*Don’t Understand Graphs? Here’s Why You Should Study Graphs in Computer Science*

*Graphs are everywhere, all around you! But chances are you don’t really understand them.*

For many self-taught devs, graphs can be intimidating and difficult to learn.

For that matter, graphs can be baffling to experienced devs and computer science grads who haven’t worked with them for a while.

But graphs are cool and vital ways of representing information and relationships in the world around us. We can use graphs to do amazing stuff with computers, and graph algorithms offer a lot of tools to understand complex networks and relationships.

In this simple post, I’ll expose you to the basics of graphs. Nothing too fancy, complex, or mathematical here. Just the essentials. By the end, I hope you’ll see why they’re worth learning about and playing with.

# A little motivation

Before we dive into the theory, I thought I’d provide some motivation for learning graphs in the first place. What are graphs and what can we do with them?

At its most basic, a graph is a group of dots connected by lines.

That’s the essential picture you need in your head. All the complicated notation you find in comp sci textbooks (e.g. `G(V, E)`

) is simply a way to abstract the concept of dots connected by lines.

We use graphs to model relationships in the world. For example:

- Google Maps uses a series of dots and lines to model the road network and give you directions to your final destination
- Facebook friend networks are a graph where each person is a dot, and the friendships between people are lines
- The Internet is a giant graph, where web pages are dots and the links between pages are lines

We can model objects in physical space, relationships between people, and document structures all using graphs, simple dots and lines!

The upshot is once we have the relationships modeled, we can:

- Find the shortest path between two points
- Identify groups of relationships
- Store data and create links between it in almost any context (think linked lists and trees)

# Nodes/Vertices & Edges

When computer scientists talk about graphs, they don’t use the terms “dots” and “lines.”

Instead, each dot is called a **node** or a **vertex** (plural “vertices”).

Each line is called an **edge** or an **arc**.

By far, the most common combination of these terms is vertex and edge. When you see someone represent a graph with the notation `G(V, E)`

it literally means “a graph with vertices and edges.”

# Directed vs. Undirected

Google Maps wouldn’t be very useful if its instructions told you to turn the wrong way down a one way street, would it?

Sometimes edges of graphs need to point in a direction. When this is the case, we call it a directed graph. We use arrows when we draw a directed graph so everyone knows what we mean.

Twitter is a directed graph because relationships only go in one direction. You can have lots of followers without needing to follow all of them back.

In contrast, Facebook friends are an undirected graph. When you become friends with someone new, that relationship goes both ways and there’s no directionality to your relationship.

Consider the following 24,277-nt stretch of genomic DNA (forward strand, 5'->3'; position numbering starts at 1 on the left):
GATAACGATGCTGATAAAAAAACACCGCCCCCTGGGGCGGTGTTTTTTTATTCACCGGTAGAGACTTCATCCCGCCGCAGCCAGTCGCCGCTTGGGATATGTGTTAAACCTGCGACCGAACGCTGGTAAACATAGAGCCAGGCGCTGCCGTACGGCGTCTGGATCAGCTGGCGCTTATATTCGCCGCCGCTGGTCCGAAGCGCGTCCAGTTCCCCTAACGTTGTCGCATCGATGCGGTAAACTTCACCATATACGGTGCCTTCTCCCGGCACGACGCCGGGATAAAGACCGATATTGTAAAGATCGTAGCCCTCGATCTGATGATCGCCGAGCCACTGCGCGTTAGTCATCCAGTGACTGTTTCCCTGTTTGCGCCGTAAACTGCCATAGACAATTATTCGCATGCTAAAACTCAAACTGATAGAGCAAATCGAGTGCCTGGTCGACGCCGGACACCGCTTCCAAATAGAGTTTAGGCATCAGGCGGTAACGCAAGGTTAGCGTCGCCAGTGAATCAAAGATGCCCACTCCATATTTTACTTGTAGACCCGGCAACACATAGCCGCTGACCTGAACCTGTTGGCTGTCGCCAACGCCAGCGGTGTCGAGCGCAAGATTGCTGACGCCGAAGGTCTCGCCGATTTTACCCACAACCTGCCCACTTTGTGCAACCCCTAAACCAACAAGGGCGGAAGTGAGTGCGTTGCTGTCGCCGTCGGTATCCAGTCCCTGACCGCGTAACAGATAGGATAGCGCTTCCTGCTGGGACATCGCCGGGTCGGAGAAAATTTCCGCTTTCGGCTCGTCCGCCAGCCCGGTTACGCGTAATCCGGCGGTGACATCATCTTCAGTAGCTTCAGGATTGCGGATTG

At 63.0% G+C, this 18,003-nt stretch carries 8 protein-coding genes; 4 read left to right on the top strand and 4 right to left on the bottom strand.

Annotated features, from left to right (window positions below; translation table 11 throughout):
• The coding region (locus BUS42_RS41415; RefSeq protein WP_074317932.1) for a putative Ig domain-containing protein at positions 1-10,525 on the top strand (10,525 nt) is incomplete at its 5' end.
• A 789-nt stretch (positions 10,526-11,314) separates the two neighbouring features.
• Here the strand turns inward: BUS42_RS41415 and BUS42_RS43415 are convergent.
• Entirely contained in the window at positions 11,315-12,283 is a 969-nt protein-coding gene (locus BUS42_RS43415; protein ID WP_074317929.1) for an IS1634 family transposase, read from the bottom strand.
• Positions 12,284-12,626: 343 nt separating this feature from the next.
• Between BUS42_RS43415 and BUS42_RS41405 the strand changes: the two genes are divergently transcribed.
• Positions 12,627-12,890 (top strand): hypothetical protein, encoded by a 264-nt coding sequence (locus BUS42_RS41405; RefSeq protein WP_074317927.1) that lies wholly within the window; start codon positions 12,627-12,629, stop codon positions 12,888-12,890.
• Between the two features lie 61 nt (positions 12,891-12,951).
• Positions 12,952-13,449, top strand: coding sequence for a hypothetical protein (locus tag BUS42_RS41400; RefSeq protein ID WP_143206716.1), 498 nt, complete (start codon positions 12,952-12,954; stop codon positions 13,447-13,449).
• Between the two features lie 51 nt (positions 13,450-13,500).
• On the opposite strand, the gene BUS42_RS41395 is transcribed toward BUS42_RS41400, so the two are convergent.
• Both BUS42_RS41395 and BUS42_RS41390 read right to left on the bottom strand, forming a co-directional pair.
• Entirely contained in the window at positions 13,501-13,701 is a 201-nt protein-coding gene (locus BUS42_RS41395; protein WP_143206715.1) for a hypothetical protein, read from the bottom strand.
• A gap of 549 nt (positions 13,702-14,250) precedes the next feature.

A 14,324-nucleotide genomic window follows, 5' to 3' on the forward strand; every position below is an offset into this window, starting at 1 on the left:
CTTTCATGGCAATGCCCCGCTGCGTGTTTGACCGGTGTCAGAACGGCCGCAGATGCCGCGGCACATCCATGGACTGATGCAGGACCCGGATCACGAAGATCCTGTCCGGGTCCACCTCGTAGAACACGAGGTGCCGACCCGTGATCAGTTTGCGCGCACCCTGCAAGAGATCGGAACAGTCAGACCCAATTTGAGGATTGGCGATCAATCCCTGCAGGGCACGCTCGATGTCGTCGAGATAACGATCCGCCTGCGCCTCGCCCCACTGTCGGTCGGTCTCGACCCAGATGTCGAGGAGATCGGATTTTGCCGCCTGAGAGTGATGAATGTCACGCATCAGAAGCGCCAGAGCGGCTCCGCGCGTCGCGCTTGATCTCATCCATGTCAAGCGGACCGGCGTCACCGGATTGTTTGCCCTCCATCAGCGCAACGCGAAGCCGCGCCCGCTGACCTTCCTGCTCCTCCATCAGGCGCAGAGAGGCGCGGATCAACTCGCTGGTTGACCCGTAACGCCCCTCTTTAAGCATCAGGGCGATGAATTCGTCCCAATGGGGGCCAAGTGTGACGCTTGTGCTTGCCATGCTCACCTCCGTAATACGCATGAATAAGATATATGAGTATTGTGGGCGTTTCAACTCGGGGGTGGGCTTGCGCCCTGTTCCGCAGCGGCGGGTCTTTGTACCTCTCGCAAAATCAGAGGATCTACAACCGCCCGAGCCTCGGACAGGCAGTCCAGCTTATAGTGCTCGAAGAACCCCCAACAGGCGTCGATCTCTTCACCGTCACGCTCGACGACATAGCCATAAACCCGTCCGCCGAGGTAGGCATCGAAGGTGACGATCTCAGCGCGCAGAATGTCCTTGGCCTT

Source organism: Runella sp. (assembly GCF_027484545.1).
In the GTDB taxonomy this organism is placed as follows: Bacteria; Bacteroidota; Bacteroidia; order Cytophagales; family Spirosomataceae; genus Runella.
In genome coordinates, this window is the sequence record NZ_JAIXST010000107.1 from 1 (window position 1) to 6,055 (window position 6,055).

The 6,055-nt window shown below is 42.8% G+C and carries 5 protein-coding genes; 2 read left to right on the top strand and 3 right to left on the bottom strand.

Some terminology to describe the way an edge is pointing:

- The
**head**of an edge is the vertex that the edge is pointing toward - The
**tail**of an edge is vertex that the edge is pointing away from

# Cyclic vs. Acyclic

If your undirected graph contains a loop where you can follow the edges and return to a point, then you have a cyclic graph.

If your directed graph has a loop where you can follow the edges in the correct direction and return to a point, then that graph is also cyclic.

An acyclic graph, on the other hand, has no loops.

For instance, this graph is acyclic because it has no loops. While the vertices are well-connected, they only go in one direction.

# Weighted edges

If we want to make our calculations more interesting when finding the shortest path, for instance, we can add weight to the edges of our graph.

Google uses weighting to take into account things like traffic when it gives you directions.

There are all kinds of applications of weights. They might represent strength, distance, difficulty, or desirability. It’s up to you!

# Problems You Can Solve with Graphs

That about covers the basic concepts and jargon you’ll need to know to start learning more about these essential data types in computer science.

So what can you do with them?

There are well-established algorithms for many tasks:

- Is there a path between two points?
- Finding the shortest path
- Finding the best starting point
- Making the smallest cut (break a graph into two pieces, but snip the fewest edges possible)
- Breadth-first and depth-first traversal of the entire reachable graph from a given vertex
- Searching/inserting/deleting from a tree
- Searching/inserting/deleting from a linked list
- Find the max flow

These algorithms could help you do things like:

- Build a Sudoku puzzle solver
- Settle up debts between friends in the least payments possible
- Determine efficient delivery routes
- Make a search engine
- Create an intelligent online dating app

# Get your graph on!

Chances are if you build anything complex with computers, you’re going to use a graph, whether you know it or not. I hope this simple introduction gives you the basics you need.

This is by no means exhaustive, and PhDs have dedicated their entire lives to studying graphs. In many ways, the field of computer science is the study of graphs.

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